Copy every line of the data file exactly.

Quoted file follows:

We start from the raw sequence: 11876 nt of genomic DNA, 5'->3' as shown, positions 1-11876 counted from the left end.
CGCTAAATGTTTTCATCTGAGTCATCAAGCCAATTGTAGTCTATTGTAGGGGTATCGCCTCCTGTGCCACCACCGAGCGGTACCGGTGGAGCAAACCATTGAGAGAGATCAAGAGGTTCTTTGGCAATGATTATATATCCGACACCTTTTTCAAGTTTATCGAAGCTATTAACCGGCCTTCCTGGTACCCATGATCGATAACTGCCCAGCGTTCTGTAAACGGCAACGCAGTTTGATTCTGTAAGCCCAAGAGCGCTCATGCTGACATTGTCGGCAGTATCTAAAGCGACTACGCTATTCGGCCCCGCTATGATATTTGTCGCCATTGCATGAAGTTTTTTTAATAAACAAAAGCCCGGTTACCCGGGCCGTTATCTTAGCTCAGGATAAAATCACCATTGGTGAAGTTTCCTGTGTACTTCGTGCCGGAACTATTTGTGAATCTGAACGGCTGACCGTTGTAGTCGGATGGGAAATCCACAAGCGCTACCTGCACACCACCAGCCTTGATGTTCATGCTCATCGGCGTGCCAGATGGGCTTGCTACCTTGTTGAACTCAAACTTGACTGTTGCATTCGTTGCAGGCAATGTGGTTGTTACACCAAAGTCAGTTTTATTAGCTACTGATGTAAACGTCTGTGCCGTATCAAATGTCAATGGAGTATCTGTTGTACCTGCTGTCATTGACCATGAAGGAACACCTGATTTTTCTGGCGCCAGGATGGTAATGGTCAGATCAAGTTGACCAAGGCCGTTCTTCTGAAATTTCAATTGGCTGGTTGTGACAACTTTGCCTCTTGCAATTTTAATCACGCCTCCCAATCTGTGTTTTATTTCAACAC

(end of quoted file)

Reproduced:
We start from the raw sequence: 11876 nt of genomic DNA, 5'->3' as shown, positions 1-11876 counted from the left end.
CGCTAAATGTTTTCATCTGAGTCATCAAGCCAATTGTAGTCTATTGTAGGGGTATCGCCTCCTGTGCCACCACCGAGCGGTACCGGTGGAGCAAACCATTGAGAGAGATCAAGAGGTTCTTTGGCAATGATTATATATCCGACACCTTTTTCAAGTTTATCGAAGCTATTAACCGGCCTTCCTGGTACCCATGATCGATAACTGCCCAGCGTTCTGTAAACGGCAACGCAGTTTGATTCTGTAAGCCCAAGAGCGCTCATGCTGACATTGTCGGCAGTATCTAAAGCGACTACGCTATTCGGCCCCGCTATGATATTTGTCGCCATTGCATGAAGTTTTTTTAATAAACAAAAGCCCGGTTACCCGGGCCGTTATCTTAGCTCAGGATAAAATCACCATTGGTGAAGTTTCCTGTGTACTTCGTGCCGGAACTATTTGTGAATCTGAACGGCTGACCGTTGTAGTCGGATGGGAAATCCACAAGCGCTACCTGCACACCACCAGCCTTGATGTTCATGCTCATCGGCGTGCCAGATGGGCTTGCTACCTTGTTGAACTCAAACTTGACTGTTGCATTCGTTGCAGGCAATGTGGTTGTTACACCAAAGTCAGTTTTATTAGCTACTGATGTAAACGTCTGTGCCGTATCAAATGTCAATGGAGTATCTGTTGTACCTGCTGTCATTGACCATGAAGGAACACCTGATTTTTCTGGCGCCAGGATGGTAATGGTCAGATCAAGTTGACCAAGGCCGTTCTTCTGAAATTTCAATTGGCTGGTTGTGACAACTTTGCCTCTTGCAATTTTAATCACGCCTCCCAATCTGTGTTTTATTTCAACAC